Text: 1 Peter 1:17-25, Acts -41, Luke 24:13-35††††††††††††† ††††††††††††† ††††††††††††††††† U 3rd Sunday of Easter
Seeds of Change
††††††††† In the name of him who ransomed us with his precious blood, dear friends in Christ: Something Iíve really appreciated in my time serving here is the opportunity to do a little vegetable gardening.† Thereís no question that the parsonage yard has plenty of room for it.† I donít get quite so excited about mowing the expansive lawn; but thatís another story. Anyway, this gardening is something I pursue mostly as a hobby rather than a necessity.† I find it relaxing.† And sure, thereís a certain amount of satisfaction derived from putting food on the table directly from the work of oneís own hands.† Many of you can appreciate that.† And too some things just taste better when theyíre fresh out of the garden.† You simply canít beat an ear of corn that was picked at the peak of its golden glory just moments before, or tomatoes that are still warm from the sun that matured them to crimson perfection.† But like I said, itís a hobby, and as such I donít mind doing some experimenting.† Every year Iíll try a couple new things Ė sometimes things far removed from the beaten path Ė you know, just to see what grows and what doesnít do so well, or what something Iíve never had tastes like. This year, if youíre interested, the experimental items are Turkish eggplant and quinoa, which is an ancient South American grain Ė a distant cousin to corn, if Iím not mistaken. Iíll let you know how things turn out Ė and if I donít like them, Iíll even give you some.† Howís that?
††††††††††† Anyway, the truth is that I also have a few ulterior professional motives for gardening.† One, as Iím sure youíve noticed, is that provides me with sermon starters like this one. But another reason is that thereís a lot to learn about theology in the garden.† After all, the Lord God himself is the original Gardener.† And there are lots of parables and word pictures in the Bible that relate directly to the subject.† Take for example the Parable of the Sower, or the Weeds among the Wheat, or the Mustard Seed; then thereíre the images Jesus gives us of the True Vine and its branches and the harvest of souls at the end of the age. †There are many more examples.† The point is that to really understand the images you have to know something about horticulture, and thereís no better way to learn it than by personal experience.† So I want you to remember that next time you happen by the parsonage and see me out back with hoe in my hand.† Iím not just goofing off.† Iím seriously studying theology.
And in the process Iíve learned a few things.† One of them is that old seeds donít perform very well.† It seems thereíre almost always some more left over in the package when youíre done planting a row.† And though you might be tempted to distribute them among the seeds youíve already carefully set out at the designated interval, you know that will only crowd the plants and make them grow poorly.† On the other hand, it just feels wrong to throw seeds away.† So you keep them and come next spring you figure you might as well plant them.† Itís a mistake.† The germination rate drops off dramatically, and the few seeds that do eventually sprout do it much slower than usual thus giving the weeds head start on them.† So what you end up with is a row full of bare spots in which you canít very well separate the weeds from the plants you want to grow.† No, itís always better to throw out the old seeds and start anew with fresh.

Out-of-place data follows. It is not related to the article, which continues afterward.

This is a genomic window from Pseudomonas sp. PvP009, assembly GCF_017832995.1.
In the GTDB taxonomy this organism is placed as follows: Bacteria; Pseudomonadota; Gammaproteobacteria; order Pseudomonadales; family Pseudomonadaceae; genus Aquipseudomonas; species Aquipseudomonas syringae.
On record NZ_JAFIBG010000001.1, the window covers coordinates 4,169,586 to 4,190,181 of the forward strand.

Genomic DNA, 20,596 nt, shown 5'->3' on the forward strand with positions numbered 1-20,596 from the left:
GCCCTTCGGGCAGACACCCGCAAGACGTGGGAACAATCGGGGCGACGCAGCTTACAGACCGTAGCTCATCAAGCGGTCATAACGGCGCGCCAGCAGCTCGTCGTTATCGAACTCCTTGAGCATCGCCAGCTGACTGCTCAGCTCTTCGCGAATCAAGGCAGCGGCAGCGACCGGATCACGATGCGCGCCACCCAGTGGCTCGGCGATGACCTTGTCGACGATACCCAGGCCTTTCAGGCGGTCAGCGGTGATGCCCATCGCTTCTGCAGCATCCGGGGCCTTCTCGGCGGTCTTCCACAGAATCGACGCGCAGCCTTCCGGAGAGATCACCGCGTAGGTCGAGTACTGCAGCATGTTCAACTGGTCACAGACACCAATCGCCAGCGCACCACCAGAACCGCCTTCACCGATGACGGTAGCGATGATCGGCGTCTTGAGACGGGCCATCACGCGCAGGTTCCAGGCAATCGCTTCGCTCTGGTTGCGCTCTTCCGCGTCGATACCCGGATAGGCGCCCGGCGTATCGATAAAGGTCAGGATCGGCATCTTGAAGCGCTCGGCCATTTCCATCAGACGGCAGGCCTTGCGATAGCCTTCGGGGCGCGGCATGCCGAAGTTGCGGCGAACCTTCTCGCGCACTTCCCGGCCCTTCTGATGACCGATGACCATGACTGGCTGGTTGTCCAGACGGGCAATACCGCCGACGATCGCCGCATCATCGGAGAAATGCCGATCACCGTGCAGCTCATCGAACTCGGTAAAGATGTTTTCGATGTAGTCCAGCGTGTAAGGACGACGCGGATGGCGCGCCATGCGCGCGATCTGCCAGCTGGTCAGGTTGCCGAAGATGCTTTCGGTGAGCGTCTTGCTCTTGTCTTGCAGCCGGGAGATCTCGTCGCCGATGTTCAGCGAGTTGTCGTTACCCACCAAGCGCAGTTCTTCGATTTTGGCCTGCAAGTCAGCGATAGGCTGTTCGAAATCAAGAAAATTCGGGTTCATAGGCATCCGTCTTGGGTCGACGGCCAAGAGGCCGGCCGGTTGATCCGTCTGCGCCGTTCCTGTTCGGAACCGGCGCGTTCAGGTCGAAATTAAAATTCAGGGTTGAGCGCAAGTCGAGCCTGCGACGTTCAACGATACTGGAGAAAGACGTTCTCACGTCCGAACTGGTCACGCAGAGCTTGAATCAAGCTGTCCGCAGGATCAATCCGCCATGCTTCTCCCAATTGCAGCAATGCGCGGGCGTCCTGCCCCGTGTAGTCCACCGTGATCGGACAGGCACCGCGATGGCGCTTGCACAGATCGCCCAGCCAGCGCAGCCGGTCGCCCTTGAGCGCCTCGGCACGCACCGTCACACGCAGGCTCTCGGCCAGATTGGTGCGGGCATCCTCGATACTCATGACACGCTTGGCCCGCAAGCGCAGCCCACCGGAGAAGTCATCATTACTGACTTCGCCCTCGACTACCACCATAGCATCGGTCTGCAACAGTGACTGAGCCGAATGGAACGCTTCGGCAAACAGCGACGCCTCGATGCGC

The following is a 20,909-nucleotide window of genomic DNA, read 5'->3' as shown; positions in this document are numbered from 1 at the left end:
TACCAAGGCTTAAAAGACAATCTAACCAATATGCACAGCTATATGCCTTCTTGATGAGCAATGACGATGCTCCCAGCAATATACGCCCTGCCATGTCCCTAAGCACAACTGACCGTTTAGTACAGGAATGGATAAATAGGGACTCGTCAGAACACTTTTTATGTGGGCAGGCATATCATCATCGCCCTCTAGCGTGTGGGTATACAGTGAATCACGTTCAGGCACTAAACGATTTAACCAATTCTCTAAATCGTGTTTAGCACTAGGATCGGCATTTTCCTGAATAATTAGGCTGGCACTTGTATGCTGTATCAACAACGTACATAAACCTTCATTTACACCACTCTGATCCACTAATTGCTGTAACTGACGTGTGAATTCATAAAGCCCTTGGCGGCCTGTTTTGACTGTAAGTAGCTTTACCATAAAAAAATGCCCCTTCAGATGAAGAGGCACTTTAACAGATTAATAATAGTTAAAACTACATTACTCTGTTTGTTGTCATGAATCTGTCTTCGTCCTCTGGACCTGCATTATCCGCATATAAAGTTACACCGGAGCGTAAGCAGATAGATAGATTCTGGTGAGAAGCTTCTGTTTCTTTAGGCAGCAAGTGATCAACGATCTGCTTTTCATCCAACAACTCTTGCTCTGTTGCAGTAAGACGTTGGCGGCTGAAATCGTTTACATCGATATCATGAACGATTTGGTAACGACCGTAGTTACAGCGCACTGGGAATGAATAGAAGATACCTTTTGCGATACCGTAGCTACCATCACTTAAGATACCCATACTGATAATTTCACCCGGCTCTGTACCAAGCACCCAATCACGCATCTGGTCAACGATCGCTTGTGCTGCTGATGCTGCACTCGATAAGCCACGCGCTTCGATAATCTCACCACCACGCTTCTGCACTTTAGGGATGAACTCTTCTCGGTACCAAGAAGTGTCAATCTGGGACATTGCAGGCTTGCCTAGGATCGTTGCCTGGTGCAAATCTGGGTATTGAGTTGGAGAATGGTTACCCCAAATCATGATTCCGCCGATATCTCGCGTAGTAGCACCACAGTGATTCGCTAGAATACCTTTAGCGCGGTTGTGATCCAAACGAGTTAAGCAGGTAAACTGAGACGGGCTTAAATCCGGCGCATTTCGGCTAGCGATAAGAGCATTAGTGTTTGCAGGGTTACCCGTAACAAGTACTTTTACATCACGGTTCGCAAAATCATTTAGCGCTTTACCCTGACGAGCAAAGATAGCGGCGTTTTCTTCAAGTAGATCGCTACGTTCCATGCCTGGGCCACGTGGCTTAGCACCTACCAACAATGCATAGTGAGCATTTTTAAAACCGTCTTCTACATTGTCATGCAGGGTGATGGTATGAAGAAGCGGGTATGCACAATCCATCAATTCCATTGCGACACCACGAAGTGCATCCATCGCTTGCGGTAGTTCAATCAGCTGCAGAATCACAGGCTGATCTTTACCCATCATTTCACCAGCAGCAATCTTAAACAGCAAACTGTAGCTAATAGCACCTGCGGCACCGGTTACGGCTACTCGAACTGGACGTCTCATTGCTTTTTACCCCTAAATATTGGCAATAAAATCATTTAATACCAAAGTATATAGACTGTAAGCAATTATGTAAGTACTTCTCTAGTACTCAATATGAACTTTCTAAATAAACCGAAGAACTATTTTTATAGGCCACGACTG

All of which brings me, believe it or not, to todayís Epistle lesson from Peter, who, even though he was a fisherman by trade before his call into the apostolic ministry, also seems to know a thing or two about gardening.† Specifically, he writes to us about the difference between the perishable and the imperishable seed.† And the basic idea is this:† think of yourself as a garden Ė a plot of soil tilled and ready to receive whatever is going to be planted.† And just a side note here:† that fits real well with the story of human kindís creation.† After all, what are we but soil that God has given life to? Anyway, the first time around, the way you got your start in life, was when you were planted with the old, perishable kind of seed.† Thatís what you got from your parents, which they in turn got from theirs, all the way back through countless generations to our first parents who, though they started out well enough, fell into sin and were thus corrupted.
As a consequence of that, your garden, by which I mean you, is all messed up. Itís like you were planted with out of date seeds, and those contaminated with various kinds of weed seeds. So most of whatís growing in you is worthless; and even the supposedly good stuff is so crowded and choked by weeds that itís stunted and wormy and bug eaten and in every other way rendered unfit for consumption.
It is, of course, a picture of our lives in sin:† how the fallen nature we inherited from our parents produces nothing but evil.† And what needs to be emphasized because itís maybe not so obvious is that even the good we supposedly produce is in fact evil. When Peter writes about the ďfutile ways inherited by your forefathersĒ he doesnít just mean what we would obviously recognize as sin such as lying, cheating, stealing, and so on.† No, he means also that because we are corrupt, even our standard for determining what is good is 180 degrees out of kilter.† The worldly wisdom and human traditions we inherited glorifies and strives for exactly the wrong things.† The result is that even our best produce Ė the things we have done that we count as gold and silver, and that we imagine will last and retain their value forever Ė even these things Peter calls perishable.† They are worthless in the sight of God.† Like the flowers of the field they wither and fall.† (And yes, I know Iím mixing metaphors; but Iím only following Peterís example.)